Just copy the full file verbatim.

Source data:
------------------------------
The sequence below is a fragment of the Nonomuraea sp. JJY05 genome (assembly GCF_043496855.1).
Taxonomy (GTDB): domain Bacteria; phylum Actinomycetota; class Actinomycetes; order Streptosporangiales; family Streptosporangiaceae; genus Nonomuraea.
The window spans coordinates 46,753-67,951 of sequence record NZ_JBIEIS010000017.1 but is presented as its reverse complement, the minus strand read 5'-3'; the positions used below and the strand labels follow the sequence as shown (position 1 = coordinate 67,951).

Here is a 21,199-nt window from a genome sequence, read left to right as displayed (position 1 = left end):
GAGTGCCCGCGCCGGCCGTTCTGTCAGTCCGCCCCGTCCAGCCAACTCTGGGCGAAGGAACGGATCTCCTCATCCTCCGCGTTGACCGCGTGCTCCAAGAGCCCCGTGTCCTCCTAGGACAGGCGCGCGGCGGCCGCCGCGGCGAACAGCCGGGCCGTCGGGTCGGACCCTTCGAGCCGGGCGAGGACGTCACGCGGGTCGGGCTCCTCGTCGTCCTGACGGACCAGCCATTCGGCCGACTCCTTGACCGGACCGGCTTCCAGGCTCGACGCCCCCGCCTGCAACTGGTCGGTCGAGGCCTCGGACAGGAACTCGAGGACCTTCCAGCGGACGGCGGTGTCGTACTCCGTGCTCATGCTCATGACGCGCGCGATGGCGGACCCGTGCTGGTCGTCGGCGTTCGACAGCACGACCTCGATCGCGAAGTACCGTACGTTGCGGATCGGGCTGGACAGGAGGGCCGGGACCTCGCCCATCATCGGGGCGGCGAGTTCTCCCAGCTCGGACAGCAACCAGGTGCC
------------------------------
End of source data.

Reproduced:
The sequence below is a fragment of the Nonomuraea sp. JJY05 genome (assembly GCF_043496855.1).
Taxonomy (GTDB): domain Bacteria; phylum Actinomycetota; class Actinomycetes; order Streptosporangiales; family Streptosporangiaceae; genus Nonomuraea.
The window spans coordinates 46,753-67,951 of sequence record NZ_JBIEIS010000017.1 but is presented as its reverse complement, the minus strand read 5'-3'; the positions used below and the strand labels follow the sequence as shown (position 1 = coordinate 67,951).

Here is a 21,199-nt window from a genome sequence, read left to right as displayed (position 1 = left end):
GAGTGCCCGCGCCGGCCGTTCTGTCAGTCCGCCCCGTCCAGCCAACTCTGGGCGAAGGAACGGATCTCCTCATCCTCCGCGTTGACCGCGTGCTCCAAGAGCCCCGTGTCCTCCTAGGACAGGCGCGCGGCGGCCGCCGCGGCGAACAGCCGGGCCGTCGGGTCGGACCCTTCGAGCCGGGCGAGGACGTCACGCGGGTCGGGCTCCTCGTCGTCCTGACGGACCAGCCATTCGGCCGACTCCTTGACCGGACCGGCTTCCAGGCTCGACGCCCCCGCCTGCAACTGGTCGGTCGAGGCCTCGGACAGGAACTCGAGGACCTTCCAGCGGACGGCGGTGTCGTACTCCGTGCTCATGCTCATGACGCGCGCGATGGCGGACCCGTGCTGGTCGTCGGCGTTCGACAGCACGACCTCGATCGCGAAGTACCGTACGTTGCGGATCGGGCTGGACAGGAGGGCCGGGACCTCGCCCATCATCGGGGCGGCGAGTTCTCCCAGCTCGGACAGCAACCAGGTGCC